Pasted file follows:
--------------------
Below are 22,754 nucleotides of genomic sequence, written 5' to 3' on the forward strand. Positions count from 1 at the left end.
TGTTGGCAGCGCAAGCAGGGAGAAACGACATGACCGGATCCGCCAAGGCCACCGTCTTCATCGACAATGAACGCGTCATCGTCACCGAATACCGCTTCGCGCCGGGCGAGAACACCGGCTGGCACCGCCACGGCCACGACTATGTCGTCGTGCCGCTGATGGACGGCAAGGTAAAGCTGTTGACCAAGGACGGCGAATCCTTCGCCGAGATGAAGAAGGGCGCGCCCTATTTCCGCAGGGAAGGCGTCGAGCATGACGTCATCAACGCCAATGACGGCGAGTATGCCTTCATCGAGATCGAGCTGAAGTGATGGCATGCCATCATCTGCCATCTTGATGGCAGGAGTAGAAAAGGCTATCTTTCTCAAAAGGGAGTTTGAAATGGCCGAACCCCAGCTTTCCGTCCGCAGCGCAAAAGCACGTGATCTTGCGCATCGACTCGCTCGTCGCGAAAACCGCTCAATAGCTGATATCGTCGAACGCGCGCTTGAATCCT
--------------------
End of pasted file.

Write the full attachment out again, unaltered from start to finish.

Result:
Below are 22,754 nucleotides of genomic sequence, written 5' to 3' on the forward strand. Positions count from 1 at the left end.
TGTTGGCAGCGCAAGCAGGGAGAAACGACATGACCGGATCCGCCAAGGCCACCGTCTTCATCGACAATGAACGCGTCATCGTCACCGAATACCGCTTCGCGCCGGGCGAGAACACCGGCTGGCACCGCCACGGCCACGACTATGTCGTCGTGCCGCTGATGGACGGCAAGGTAAAGCTGTTGACCAAGGACGGCGAATCCTTCGCCGAGATGAAGAAGGGCGCGCCCTATTTCCGCAGGGAAGGCGTCGAGCATGACGTCATCAACGCCAATGACGGCGAGTATGCCTTCATCGAGATCGAGCTGAAGTGATGGCATGCCATCATCTGCCATCTTGATGGCAGGAGTAGAAAAGGCTATCTTTCTCAAAAGGGAGTTTGAAATGGCCGAACCCCAGCTTTCCGTCCGCAGCGCAAAAGCACGTGATCTTGCGCATCGACTCGCTCGTCGCGAAAACCGCTCAATAGCTGATATCGTCGAACGCGCGCTTGAATCCT